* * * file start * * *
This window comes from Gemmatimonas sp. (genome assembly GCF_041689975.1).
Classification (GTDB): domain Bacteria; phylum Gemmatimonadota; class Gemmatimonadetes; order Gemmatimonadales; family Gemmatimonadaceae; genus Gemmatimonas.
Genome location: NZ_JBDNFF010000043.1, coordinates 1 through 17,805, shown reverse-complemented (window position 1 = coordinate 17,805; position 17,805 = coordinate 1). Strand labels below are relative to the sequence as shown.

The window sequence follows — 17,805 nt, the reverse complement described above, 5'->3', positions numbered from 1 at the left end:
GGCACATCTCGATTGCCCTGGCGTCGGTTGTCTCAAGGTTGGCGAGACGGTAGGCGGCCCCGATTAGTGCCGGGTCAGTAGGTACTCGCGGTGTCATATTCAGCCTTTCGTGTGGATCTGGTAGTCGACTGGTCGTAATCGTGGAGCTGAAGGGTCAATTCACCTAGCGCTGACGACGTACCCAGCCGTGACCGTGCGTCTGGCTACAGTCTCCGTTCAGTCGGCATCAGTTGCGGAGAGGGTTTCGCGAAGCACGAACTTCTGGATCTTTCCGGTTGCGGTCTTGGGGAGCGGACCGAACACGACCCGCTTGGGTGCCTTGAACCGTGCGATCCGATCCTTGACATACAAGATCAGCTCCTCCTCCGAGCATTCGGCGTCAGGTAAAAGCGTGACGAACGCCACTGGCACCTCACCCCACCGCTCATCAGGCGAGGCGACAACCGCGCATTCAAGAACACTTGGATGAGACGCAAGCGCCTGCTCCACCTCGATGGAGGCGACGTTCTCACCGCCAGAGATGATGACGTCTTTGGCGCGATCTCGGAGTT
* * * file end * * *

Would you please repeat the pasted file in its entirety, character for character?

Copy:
This window comes from Gemmatimonas sp. (genome assembly GCF_041689975.1).
Classification (GTDB): domain Bacteria; phylum Gemmatimonadota; class Gemmatimonadetes; order Gemmatimonadales; family Gemmatimonadaceae; genus Gemmatimonas.
Genome location: NZ_JBDNFF010000043.1, coordinates 1 through 17,805, shown reverse-complemented (window position 1 = coordinate 17,805; position 17,805 = coordinate 1). Strand labels below are relative to the sequence as shown.

The window sequence follows — 17,805 nt, the reverse complement described above, 5'->3', positions numbered from 1 at the left end:
GGCACATCTCGATTGCCCTGGCGTCGGTTGTCTCAAGGTTGGCGAGACGGTAGGCGGCCCCGATTAGTGCCGGGTCAGTAGGTACTCGCGGTGTCATATTCAGCCTTTCGTGTGGATCTGGTAGTCGACTGGTCGTAATCGTGGAGCTGAAGGGTCAATTCACCTAGCGCTGACGACGTACCCAGCCGTGACCGTGCGTCTGGCTACAGTCTCCGTTCAGTCGGCATCAGTTGCGGAGAGGGTTTCGCGAAGCACGAACTTCTGGATCTTTCCGGTTGCGGTCTTGGGGAGCGGACCGAACACGACCCGCTTGGGTGCCTTGAACCGTGCGATCCGATCCTTGACATACAAGATCAGCTCCTCCTCCGAGCATTCGGCGTCAGGTAAAAGCGTGACGAACGCCACTGGCACCTCACCCCACCGCTCATCAGGCGAGGCGACAACCGCGCATTCAAGAACACTTGGATGAGACGCAAGCGCCTGCTCCACCTCGATGGAGGCGACGTTCTCACCGCCAGAGATGATGACGTCTTTGGCGCGATCTCGGAGTT